Local lawmakers respond to Vegas shooting
The shock from the tragedy in Las Vegas will linger for a while. Hundreds and hundreds injured and dead, but while Police search for a motive, lawmakers are scrambling to answer the biggest question. How can we prevent future tragedies and mass shootings?
"The news we awoke to this morning was heartbreaking. What happened in Las Vegas was shocking, it's tragic and for those affected and their families, it's devastating," said Kentucky Senator and majority leader Mitch McConnell.
But, while these politicians are feeling, what is being done to stop this from happening again?
"What we need to do as legislators, the federal level especially and at the state level, is to listen to our constituents, to see what reasonable measures we, common sense changes we can adopt," said Senator Tom Carper of Delaware.
Carper knows it's time for reform, as he says he grew up with his father selling guns.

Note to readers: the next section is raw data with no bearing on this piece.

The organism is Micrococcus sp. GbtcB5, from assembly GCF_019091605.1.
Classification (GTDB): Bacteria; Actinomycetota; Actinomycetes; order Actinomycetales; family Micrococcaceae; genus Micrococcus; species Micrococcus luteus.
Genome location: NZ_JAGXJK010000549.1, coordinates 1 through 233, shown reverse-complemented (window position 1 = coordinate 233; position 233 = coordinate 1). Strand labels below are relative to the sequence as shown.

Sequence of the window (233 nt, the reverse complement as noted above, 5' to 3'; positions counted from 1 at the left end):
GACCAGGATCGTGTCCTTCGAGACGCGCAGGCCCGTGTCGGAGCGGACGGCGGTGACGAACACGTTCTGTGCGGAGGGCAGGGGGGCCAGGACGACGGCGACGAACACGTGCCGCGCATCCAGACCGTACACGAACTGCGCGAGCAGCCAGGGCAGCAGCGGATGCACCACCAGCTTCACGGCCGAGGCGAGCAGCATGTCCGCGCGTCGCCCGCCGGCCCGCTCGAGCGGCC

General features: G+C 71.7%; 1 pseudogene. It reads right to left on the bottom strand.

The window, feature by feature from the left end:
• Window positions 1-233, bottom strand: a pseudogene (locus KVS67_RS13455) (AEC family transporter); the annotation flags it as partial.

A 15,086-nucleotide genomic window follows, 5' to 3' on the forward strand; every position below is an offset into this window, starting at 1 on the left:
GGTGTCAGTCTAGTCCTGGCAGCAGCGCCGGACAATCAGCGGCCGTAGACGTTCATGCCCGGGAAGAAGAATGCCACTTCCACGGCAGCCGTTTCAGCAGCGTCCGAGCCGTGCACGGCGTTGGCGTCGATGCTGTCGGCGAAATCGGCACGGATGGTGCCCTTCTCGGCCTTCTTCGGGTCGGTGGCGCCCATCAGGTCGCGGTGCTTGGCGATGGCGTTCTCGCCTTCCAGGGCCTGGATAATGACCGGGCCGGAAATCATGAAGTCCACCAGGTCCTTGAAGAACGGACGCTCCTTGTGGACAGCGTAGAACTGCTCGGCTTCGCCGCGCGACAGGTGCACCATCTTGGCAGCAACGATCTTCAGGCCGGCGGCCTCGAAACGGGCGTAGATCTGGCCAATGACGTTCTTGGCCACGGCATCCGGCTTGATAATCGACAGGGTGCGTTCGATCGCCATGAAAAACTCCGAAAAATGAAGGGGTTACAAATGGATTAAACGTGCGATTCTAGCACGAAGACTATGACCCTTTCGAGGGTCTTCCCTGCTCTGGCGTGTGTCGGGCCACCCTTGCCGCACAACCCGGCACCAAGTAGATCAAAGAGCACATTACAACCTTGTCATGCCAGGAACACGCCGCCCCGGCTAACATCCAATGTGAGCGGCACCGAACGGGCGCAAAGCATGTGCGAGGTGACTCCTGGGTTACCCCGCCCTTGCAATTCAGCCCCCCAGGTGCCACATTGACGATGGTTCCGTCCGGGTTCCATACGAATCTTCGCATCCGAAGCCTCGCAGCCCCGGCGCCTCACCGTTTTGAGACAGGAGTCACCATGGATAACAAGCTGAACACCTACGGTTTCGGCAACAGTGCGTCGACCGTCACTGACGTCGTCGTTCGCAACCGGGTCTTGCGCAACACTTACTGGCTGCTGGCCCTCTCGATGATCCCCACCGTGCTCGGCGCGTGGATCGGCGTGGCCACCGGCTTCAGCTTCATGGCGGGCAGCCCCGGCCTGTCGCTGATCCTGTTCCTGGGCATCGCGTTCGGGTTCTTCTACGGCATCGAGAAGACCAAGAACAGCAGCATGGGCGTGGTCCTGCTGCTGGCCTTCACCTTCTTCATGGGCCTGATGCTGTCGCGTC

"He'd sell pistols, hed sell shotguns, hed sell pistols, he did not sell them to, he sold to people he mostly knew, but not to people who had a mental condition that would make them unstable or unreliable," Carper said.
He's not the only one. In a statement to 47ABC, Maryland Senator Chris Van Hollen called it a national disgrace and begged his colleagues to put politics aside, and to consider one simple thing; common sense.
"We just all need to provide, when someone makes a courageous vote along these lines, to acknowledge their second amendment rights, but keeping guns out of the hands of people that may well use them," Carper added.
Despite the talk of common sense, only one politican that we spoke with offered new ideas for reform.
"He had weapons that had no, and accessories, had no useful purpose, or sportsmen or recreational use and it's that type of modification that we want to make sure are not allowed, so we can keep people safer," echoed Maryland Senator Ben Cardin.
We attempted to reach several other representatives for this story, and while many sent comments, or pointed to social media posts, Maryland representative, and lone Republican, Andy Harris stayed silent, declining to comment, "until the police have completed thier investigation."